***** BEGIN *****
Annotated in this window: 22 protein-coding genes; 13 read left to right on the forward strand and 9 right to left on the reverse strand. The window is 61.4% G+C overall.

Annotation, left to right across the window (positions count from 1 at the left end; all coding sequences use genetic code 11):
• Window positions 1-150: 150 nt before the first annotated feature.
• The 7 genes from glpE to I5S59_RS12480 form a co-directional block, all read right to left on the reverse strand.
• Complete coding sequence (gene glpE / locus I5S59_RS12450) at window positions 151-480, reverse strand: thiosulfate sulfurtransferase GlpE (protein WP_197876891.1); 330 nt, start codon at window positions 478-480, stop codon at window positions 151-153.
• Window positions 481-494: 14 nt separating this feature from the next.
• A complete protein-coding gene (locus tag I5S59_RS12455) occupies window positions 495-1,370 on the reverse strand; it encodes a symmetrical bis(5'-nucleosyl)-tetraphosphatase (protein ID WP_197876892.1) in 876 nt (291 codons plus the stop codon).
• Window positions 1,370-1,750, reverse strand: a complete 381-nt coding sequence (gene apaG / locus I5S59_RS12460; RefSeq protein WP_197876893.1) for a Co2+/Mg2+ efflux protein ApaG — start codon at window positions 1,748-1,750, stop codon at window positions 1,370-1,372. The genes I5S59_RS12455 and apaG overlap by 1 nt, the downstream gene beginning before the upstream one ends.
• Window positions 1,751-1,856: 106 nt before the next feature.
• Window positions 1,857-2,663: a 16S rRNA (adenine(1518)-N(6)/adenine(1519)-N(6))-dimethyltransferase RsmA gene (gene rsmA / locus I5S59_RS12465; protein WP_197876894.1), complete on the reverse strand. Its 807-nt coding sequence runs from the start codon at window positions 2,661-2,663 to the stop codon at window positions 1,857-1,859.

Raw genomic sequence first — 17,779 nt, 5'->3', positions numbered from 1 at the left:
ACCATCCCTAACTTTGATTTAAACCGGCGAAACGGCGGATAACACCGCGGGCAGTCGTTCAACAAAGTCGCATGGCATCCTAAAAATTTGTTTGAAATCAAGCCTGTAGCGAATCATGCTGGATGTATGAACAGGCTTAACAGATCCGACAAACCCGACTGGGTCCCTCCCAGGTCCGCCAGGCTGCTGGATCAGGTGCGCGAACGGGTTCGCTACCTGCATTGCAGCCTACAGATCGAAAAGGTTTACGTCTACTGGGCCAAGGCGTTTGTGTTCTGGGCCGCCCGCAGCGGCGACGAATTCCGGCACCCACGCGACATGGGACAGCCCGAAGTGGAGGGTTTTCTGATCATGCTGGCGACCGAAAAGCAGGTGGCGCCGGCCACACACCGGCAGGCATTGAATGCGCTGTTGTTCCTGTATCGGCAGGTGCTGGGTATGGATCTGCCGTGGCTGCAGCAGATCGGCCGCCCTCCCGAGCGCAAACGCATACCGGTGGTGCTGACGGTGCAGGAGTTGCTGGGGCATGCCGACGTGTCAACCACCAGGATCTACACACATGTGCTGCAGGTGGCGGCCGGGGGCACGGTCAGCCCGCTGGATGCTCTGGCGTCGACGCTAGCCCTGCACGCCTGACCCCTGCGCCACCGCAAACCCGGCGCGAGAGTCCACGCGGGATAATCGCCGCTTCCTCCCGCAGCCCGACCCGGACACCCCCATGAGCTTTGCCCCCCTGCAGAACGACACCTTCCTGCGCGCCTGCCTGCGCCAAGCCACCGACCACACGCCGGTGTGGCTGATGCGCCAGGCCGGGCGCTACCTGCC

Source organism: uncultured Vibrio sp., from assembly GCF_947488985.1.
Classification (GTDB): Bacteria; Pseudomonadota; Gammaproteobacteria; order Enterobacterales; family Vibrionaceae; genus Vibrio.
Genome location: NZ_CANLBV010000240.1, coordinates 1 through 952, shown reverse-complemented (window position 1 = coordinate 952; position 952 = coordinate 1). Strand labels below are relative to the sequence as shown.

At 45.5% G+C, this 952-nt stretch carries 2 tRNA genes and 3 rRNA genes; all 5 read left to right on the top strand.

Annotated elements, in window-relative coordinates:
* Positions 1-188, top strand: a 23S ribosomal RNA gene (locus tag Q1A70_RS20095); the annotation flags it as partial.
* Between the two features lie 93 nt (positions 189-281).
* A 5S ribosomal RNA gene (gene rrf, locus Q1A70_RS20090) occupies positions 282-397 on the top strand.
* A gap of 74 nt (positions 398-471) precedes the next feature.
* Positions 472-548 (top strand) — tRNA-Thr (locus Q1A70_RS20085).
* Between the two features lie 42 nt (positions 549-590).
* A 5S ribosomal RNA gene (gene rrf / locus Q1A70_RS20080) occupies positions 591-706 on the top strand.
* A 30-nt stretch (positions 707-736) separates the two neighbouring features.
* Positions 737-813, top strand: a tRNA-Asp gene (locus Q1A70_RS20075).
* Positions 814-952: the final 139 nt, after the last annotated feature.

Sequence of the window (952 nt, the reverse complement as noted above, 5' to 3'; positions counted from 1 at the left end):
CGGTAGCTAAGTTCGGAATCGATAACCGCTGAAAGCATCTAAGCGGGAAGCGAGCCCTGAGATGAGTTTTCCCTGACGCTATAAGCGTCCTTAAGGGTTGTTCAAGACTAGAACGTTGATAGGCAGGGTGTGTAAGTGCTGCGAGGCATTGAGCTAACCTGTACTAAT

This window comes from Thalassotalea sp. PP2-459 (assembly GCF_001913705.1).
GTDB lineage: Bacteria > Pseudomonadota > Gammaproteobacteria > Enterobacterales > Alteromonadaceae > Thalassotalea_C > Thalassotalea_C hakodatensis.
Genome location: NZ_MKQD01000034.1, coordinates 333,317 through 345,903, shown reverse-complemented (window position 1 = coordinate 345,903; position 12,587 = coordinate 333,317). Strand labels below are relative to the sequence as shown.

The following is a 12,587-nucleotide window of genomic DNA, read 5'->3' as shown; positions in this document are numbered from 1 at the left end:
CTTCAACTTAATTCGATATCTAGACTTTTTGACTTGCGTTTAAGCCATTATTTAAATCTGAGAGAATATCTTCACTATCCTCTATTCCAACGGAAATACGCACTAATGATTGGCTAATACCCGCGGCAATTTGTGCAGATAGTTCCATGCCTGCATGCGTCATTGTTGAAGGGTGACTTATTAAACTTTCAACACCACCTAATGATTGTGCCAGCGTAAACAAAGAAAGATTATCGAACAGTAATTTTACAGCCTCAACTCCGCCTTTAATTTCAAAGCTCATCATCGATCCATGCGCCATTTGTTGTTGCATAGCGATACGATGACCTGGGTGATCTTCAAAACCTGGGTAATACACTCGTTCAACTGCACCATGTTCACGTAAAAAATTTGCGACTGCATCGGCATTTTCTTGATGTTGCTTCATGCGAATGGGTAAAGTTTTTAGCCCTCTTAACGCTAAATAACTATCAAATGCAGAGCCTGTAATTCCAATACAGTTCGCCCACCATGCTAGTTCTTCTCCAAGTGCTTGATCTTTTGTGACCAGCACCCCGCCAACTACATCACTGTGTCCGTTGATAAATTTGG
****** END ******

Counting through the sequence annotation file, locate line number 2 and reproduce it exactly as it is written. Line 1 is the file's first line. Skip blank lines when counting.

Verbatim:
Annotation, left to right across the window (positions count from 1 at the left end; all coding sequences use genetic code 11):